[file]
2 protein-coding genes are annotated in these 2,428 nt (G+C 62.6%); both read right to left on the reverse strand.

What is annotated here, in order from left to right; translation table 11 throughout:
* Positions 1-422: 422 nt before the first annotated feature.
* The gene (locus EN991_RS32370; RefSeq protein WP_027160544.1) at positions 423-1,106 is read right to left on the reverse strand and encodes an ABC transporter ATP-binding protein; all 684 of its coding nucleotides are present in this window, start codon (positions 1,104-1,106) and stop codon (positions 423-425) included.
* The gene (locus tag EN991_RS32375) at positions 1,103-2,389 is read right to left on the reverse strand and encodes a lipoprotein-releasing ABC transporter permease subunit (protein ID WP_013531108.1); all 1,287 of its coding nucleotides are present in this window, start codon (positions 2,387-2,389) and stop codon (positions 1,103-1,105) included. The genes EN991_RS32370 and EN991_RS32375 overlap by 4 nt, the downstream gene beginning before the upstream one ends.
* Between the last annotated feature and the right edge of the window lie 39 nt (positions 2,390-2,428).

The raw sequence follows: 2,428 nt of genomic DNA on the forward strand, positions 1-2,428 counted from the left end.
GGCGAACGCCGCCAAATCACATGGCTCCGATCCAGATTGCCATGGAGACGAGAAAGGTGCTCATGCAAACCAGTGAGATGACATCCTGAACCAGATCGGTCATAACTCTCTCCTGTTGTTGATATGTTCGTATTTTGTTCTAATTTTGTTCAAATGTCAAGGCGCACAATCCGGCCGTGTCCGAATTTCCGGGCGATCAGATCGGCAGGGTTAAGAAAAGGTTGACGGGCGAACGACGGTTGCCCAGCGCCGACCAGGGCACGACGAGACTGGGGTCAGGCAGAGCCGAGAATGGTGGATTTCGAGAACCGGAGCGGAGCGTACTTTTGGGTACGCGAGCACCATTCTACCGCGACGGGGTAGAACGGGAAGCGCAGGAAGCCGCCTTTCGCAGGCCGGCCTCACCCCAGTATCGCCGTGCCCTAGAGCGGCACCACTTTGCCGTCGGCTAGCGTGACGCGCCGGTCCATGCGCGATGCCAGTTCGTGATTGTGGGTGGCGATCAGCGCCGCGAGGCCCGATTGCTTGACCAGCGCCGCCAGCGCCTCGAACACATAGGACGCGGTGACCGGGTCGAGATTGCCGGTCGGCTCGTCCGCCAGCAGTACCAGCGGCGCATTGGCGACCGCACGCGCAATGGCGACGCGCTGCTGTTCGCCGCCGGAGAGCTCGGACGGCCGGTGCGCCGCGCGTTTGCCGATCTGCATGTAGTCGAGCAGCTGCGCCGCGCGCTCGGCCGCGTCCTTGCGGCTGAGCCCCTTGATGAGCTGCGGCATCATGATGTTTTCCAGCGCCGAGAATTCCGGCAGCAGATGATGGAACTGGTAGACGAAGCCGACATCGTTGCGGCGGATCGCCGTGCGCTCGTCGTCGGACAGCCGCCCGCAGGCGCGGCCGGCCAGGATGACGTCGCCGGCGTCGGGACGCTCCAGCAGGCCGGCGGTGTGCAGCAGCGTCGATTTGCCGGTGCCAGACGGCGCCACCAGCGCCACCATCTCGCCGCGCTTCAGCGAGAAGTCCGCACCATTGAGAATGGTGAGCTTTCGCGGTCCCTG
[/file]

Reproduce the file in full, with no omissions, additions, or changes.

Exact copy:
2 protein-coding genes are annotated in these 2,428 nt (G+C 62.6%); both read right to left on the reverse strand.

What is annotated here, in order from left to right; translation table 11 throughout:
* Positions 1-422: 422 nt before the first annotated feature.
* The gene (locus EN991_RS32370; RefSeq protein WP_027160544.1) at positions 423-1,106 is read right to left on the reverse strand and encodes an ABC transporter ATP-binding protein; all 684 of its coding nucleotides are present in this window, start codon (positions 1,104-1,106) and stop codon (positions 423-425) included.
* The gene (locus tag EN991_RS32375) at positions 1,103-2,389 is read right to left on the reverse strand and encodes a lipoprotein-releasing ABC transporter permease subunit (protein ID WP_013531108.1); all 1,287 of its coding nucleotides are present in this window, start codon (positions 2,387-2,389) and stop codon (positions 1,103-1,105) included. The genes EN991_RS32370 and EN991_RS32375 overlap by 4 nt, the downstream gene beginning before the upstream one ends.
* Between the last annotated feature and the right edge of the window lie 39 nt (positions 2,390-2,428).

The raw sequence follows: 2,428 nt of genomic DNA on the forward strand, positions 1-2,428 counted from the left end.
GGCGAACGCCGCCAAATCACATGGCTCCGATCCAGATTGCCATGGAGACGAGAAAGGTGCTCATGCAAACCAGTGAGATGACATCCTGAACCAGATCGGTCATAACTCTCTCCTGTTGTTGATATGTTCGTATTTTGTTCTAATTTTGTTCAAATGTCAAGGCGCACAATCCGGCCGTGTCCGAATTTCCGGGCGATCAGATCGGCAGGGTTAAGAAAAGGTTGACGGGCGAACGACGGTTGCCCAGCGCCGACCAGGGCACGACGAGACTGGGGTCAGGCAGAGCCGAGAATGGTGGATTTCGAGAACCGGAGCGGAGCGTACTTTTGGGTACGCGAGCACCATTCTACCGCGACGGGGTAGAACGGGAAGCGCAGGAAGCCGCCTTTCGCAGGCCGGCCTCACCCCAGTATCGCCGTGCCCTAGAGCGGCACCACTTTGCCGTCGGCTAGCGTGACGCGCCGGTCCATGCGCGATGCCAGTTCGTGATTGTGGGTGGCGATCAGCGCCGCGAGGCCCGATTGCTTGACCAGCGCCGCCAGCGCCTCGAACACATAGGACGCGGTGACCGGGTCGAGATTGCCGGTCGGCTCGTCCGCCAGCAGTACCAGCGGCGCATTGGCGACCGCACGCGCAATGGCGACGCGCTGCTGTTCGCCGCCGGAGAGCTCGGACGGCCGGTGCGCCGCGCGTTTGCCGATCTGCATGTAGTCGAGCAGCTGCGCCGCGCGCTCGGCCGCGTCCTTGCGGCTGAGCCCCTTGATGAGCTGCGGCATCATGATGTTTTCCAGCGCCGAGAATTCCGGCAGCAGATGATGGAACTGGTAGACGAAGCCGACATCGTTGCGGCGGATCGCCGTGCGCTCGTCGTCGGACAGCCGCCCGCAGGCGCGGCCGGCCAGGATGACGTCGCCGGCGTCGGGACGCTCCAGCAGGCCGGCGGTGTGCAGCAGCGTCGATTTGCCGGTGCCAGACGGCGCCACCAGCGCCACCATCTCGCCGCGCTTCAGCGAGAAGTCCGCACCATTGAGAATGGTGAGCTTTCGCGGTCCCTG